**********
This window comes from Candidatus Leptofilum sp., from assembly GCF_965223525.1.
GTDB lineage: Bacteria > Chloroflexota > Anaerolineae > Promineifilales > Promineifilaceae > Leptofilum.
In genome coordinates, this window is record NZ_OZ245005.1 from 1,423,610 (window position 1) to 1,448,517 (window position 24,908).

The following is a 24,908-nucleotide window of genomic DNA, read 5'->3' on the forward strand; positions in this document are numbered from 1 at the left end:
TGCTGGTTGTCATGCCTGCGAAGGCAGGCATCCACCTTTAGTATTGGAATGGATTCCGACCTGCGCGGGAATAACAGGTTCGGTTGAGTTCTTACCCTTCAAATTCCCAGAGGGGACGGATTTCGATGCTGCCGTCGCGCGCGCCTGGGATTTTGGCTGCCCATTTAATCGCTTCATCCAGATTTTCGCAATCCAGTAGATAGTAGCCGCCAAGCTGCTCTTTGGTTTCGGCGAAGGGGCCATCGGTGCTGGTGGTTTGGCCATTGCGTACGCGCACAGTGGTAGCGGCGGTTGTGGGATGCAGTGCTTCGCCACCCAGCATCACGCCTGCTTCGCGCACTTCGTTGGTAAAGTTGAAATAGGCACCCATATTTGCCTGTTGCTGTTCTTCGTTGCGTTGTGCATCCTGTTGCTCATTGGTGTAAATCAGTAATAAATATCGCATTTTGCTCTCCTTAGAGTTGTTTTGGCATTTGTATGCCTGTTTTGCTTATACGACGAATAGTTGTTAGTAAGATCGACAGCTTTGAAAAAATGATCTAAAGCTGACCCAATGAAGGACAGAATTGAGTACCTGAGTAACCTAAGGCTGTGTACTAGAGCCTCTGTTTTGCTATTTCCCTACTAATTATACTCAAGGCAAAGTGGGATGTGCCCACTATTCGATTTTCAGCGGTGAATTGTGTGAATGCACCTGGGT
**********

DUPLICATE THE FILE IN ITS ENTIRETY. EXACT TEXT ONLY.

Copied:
This window comes from Candidatus Leptofilum sp., from assembly GCF_965223525.1.
GTDB lineage: Bacteria > Chloroflexota > Anaerolineae > Promineifilales > Promineifilaceae > Leptofilum.
In genome coordinates, this window is record NZ_OZ245005.1 from 1,423,610 (window position 1) to 1,448,517 (window position 24,908).

The following is a 24,908-nucleotide window of genomic DNA, read 5'->3' on the forward strand; positions in this document are numbered from 1 at the left end:
TGCTGGTTGTCATGCCTGCGAAGGCAGGCATCCACCTTTAGTATTGGAATGGATTCCGACCTGCGCGGGAATAACAGGTTCGGTTGAGTTCTTACCCTTCAAATTCCCAGAGGGGACGGATTTCGATGCTGCCGTCGCGCGCGCCTGGGATTTTGGCTGCCCATTTAATCGCTTCATCCAGATTTTCGCAATCCAGTAGATAGTAGCCGCCAAGCTGCTCTTTGGTTTCGGCGAAGGGGCCATCGGTGCTGGTGGTTTGGCCATTGCGTACGCGCACAGTGGTAGCGGCGGTTGTGGGATGCAGTGCTTCGCCACCCAGCATCACGCCTGCTTCGCGCACTTCGTTGGTAAAGTTGAAATAGGCACCCATATTTGCCTGTTGCTGTTCTTCGTTGCGTTGTGCATCCTGTTGCTCATTGGTGTAAATCAGTAATAAATATCGCATTTTGCTCTCCTTAGAGTTGTTTTGGCATTTGTATGCCTGTTTTGCTTATACGACGAATAGTTGTTAGTAAGATCGACAGCTTTGAAAAAATGATCTAAAGCTGACCCAATGAAGGACAGAATTGAGTACCTGAGTAACCTAAGGCTGTGTACTAGAGCCTCTGTTTTGCTATTTCCCTACTAATTATACTCAAGGCAAAGTGGGATGTGCCCACTATTCGATTTTCAGCGGTGAATTGTGTGAATGCACCTGGGT